More Trains, Not More Lanes: “a climate solution hiding in plain sight”

Planes, (fancy) trains and automobiles won’t help us meet our climate goals.

by Mary Paterson | July 5, 2023 (reprinted from Real Change, the Seattle homeless paper by permission of the author)

Real Change began an important discussion this spring about how our state legislators and governor are ignoring the need for East-West passenger trains between Seattle, Auburn, Ellensburg, Yakima, and Spokane (‘It’s Just Negligence…,’ March 15, 2023). Modernizing our existing rail routes — think Amtrak for the 21st century — can help us reduce “vehicle miles traveled” and slash our emissions by 2030, which we must do according to warnings from scientists about climate change. 

Trains on our existing rail network are a climate solution hiding in plain sight. They’d also help relieve traffic on our roads along East-West and North-South corridors.

On June 20, the Joint Transportation Committee in Olympia discussed a “draft final report” evaluating what Gov. Jay Inslee and others are calling the “ultra” high speed rail project, a super-fast train that would connect Portland, Seattle and Vancouver, B.C. Proponents envision speeds of 220 mph or more. That’s faster than many of the high-speed trains in Europe and much faster than the well-known “Acela” Amtrak train on the East Coast or the privately owned “Brightline” train in Florida. “Ultra” is not a term recognized by the Federal Railroad Administration, which defines high-speed rail as trains traveling at 90 mph or more. But the governor and backers in Washington, Oregon and British Columbia use the term “ultra,” perhaps as a way of selling the idea to the public. 

Don’t we all love the idea of traveling between Seattle and Portland in one hour?

Well, yes, maybe, until we start getting real about how much it would cost and how long it would take to get an ultra-fast train in Washington.

The consultant presentation to the Joint Transportation Committee noted that the ultra-fast rail project is still in the “conceptual” phase, without a specific route, technology, or governance structure. It says that the ridership forecast is at “the high end” of a reasonable range, partly because the ultra-high-speed rail survey overly relied on responses farmed from social media. And it says the desired speed of 220 mph is “at the high end of what’s likely.” Trains traveling this fast require new rights of way because they can’t share track or even run close to slower trains, like freight trains. New parcels of land, including wetlands and rural land, would need to be purchased on whatever route between Portland, Seattle and Vancouver, B.C., is eventually selected.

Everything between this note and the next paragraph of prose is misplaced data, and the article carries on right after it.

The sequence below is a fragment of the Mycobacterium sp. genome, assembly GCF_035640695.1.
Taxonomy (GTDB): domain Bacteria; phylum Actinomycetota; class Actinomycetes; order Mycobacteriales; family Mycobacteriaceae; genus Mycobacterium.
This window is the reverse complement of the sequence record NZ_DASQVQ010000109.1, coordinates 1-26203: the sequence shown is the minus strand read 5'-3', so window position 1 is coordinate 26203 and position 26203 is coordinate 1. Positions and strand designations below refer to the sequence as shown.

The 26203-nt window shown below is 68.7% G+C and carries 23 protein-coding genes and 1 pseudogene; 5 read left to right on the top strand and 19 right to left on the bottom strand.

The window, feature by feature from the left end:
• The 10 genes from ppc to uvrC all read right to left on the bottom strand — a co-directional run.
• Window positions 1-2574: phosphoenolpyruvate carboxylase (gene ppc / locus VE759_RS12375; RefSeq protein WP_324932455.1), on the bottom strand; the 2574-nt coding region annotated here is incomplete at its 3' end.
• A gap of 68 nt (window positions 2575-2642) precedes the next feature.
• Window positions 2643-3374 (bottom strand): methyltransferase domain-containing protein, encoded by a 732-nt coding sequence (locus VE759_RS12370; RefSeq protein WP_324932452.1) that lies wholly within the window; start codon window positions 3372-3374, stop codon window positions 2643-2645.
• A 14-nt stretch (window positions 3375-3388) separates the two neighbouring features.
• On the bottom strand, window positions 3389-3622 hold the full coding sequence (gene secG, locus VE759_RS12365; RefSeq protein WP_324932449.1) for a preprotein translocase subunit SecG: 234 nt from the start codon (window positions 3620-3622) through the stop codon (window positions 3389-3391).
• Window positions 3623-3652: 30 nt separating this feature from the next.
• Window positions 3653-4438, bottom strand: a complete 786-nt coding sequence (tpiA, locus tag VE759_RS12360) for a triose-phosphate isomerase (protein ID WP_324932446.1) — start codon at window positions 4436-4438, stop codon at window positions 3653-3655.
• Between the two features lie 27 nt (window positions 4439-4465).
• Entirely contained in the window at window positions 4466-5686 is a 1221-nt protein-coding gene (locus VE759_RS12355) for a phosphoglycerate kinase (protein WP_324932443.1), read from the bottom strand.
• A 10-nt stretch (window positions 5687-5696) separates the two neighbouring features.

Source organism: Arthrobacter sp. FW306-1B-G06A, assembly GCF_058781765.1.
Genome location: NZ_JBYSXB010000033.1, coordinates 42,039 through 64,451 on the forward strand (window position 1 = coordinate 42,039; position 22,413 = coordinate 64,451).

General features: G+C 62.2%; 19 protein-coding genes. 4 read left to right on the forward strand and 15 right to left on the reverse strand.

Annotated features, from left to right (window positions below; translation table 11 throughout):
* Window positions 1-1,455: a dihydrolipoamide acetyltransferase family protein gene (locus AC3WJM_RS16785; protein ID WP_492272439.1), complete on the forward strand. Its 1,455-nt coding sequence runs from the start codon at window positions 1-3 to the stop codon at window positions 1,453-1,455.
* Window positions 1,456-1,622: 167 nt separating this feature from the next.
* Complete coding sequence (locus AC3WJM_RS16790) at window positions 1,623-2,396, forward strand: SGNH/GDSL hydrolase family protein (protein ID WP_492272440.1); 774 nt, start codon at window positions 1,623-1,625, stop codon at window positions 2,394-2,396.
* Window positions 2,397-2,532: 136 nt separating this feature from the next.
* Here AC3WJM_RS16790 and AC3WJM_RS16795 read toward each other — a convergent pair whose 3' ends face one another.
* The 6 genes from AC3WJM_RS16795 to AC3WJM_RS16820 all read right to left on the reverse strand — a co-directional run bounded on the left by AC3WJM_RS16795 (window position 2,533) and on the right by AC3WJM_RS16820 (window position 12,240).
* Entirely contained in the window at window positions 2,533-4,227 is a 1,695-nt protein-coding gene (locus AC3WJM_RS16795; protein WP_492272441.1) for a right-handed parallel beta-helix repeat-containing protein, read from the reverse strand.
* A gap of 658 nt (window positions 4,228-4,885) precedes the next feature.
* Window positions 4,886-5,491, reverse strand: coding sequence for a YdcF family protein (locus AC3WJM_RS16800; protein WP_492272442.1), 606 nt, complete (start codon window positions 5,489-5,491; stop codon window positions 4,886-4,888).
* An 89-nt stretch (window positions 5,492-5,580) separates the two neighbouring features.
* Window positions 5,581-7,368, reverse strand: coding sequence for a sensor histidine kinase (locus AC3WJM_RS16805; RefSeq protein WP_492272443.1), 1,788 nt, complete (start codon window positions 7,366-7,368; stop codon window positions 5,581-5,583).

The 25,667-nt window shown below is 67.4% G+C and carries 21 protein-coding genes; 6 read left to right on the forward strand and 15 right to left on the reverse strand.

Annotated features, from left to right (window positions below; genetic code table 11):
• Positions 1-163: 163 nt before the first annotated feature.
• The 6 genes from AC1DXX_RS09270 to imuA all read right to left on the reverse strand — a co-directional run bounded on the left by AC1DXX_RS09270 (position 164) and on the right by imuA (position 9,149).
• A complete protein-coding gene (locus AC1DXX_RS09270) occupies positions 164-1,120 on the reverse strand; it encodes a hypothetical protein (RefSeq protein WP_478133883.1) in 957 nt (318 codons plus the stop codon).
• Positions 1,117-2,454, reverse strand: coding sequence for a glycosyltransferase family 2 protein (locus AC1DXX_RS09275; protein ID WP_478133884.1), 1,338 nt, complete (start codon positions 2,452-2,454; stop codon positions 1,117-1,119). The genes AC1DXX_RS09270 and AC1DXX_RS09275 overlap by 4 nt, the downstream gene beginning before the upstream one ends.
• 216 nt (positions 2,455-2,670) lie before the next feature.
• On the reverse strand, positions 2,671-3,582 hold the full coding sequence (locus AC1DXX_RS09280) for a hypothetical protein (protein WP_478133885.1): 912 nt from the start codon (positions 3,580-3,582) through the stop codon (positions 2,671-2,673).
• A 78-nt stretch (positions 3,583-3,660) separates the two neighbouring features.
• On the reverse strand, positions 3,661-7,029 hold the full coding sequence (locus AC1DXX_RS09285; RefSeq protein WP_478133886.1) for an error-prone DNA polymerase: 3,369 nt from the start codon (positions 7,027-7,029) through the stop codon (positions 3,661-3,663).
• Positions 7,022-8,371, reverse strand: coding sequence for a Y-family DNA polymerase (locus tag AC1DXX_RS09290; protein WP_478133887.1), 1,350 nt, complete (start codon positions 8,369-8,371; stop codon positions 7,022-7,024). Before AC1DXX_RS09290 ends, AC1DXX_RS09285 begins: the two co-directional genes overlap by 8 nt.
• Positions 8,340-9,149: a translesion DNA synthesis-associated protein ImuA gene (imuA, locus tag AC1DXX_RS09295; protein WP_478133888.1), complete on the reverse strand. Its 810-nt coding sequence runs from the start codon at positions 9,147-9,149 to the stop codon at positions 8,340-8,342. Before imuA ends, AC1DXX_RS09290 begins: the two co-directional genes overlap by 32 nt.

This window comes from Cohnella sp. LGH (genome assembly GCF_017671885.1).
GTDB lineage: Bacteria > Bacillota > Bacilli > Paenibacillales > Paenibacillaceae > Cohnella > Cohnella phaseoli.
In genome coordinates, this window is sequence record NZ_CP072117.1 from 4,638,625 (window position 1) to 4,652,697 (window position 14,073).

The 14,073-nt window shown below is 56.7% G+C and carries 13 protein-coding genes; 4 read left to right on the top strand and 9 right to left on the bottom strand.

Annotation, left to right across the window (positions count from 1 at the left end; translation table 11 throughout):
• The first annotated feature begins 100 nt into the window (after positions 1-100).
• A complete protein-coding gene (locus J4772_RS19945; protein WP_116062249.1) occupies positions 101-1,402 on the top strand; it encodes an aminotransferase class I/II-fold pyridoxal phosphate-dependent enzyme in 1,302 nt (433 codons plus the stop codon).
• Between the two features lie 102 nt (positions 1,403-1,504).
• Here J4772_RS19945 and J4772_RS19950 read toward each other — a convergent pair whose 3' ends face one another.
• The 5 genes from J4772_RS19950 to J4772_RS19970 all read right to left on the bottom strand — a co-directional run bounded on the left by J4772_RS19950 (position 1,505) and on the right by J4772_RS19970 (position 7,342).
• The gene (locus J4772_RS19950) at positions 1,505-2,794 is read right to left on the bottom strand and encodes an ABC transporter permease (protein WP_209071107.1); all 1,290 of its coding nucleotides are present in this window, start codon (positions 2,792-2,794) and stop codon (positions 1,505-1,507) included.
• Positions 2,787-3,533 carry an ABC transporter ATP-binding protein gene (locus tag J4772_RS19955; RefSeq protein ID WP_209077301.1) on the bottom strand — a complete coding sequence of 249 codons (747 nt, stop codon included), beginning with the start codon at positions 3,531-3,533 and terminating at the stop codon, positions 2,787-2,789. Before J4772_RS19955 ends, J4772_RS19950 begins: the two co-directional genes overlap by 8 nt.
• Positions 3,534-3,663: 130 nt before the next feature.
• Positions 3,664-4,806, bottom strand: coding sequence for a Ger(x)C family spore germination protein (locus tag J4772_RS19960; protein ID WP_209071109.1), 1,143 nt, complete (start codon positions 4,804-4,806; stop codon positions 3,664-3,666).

How much would the ultra-high-speed project cost? Without more nuts-and-bolts decisions like the route and what kind of technology would best achieve the desired speeds, it’s hard to project costs for this North-South ultra high-speed rail project. 

But the Joint Transportation Committee heard figures like $36 billion to $63 billion if it were to be built now, partly because of increased construction costs and the costs of tunneling and carving out new rights of way through urban areas. One of the consultants estimated that $70 billion was more likely, though it was not possible to project costs without more detailed planning, and the report itself gives a cost range with $150 billion at the high end.

How long would the ultra-high-speed rail project take to build? 

This is the most alarming thing for people concerned about climate change. There was quiet laughter in the Joint Transportation Committee when consultants referred to the initial studies projecting an end date of 2030 or 2035 — “clearly not doable,” they said. The California High Speed Rail project that, though fraught, may deliver some benefits by 2030 or 2035 has taken 20 years to build the least complex segment through the Central Valley. 

Washington is embarking on its ultra-fast rail project more than two decades after California started. And even the proponents of Washington’s project have called it a “Vision for 2050.” Isn’t that a bit late? In respect to the climate, we need to cut our emissions in half by 2030 ­— just seven years from now. 

And according to the Washington State Department of Commerce, also at the hearing on June 20, converting to electric vehicles is “far from enough.” 

What can be done? 

Even if decision makers in Olympia forge ahead with the ultra-high-speed rail project, at a cost of $70 billion or more and a due date of 2050 or later, we must upgrade our existing rail service North-South and East-West so that people have climate-friendly options by 2030 to 2035. 

We can do this! 

In 2006, Washington completed a plan for frequent trips between Seattle and Portland that would take 2.5 hours and could make the ride between Seattle and Vancouver, B.C., in 2.75 hours. Our governor and Legislature are shunning this plan, but this can change if we demand it: 2030 or bust! 

Choose more trains, not more lanes and planes!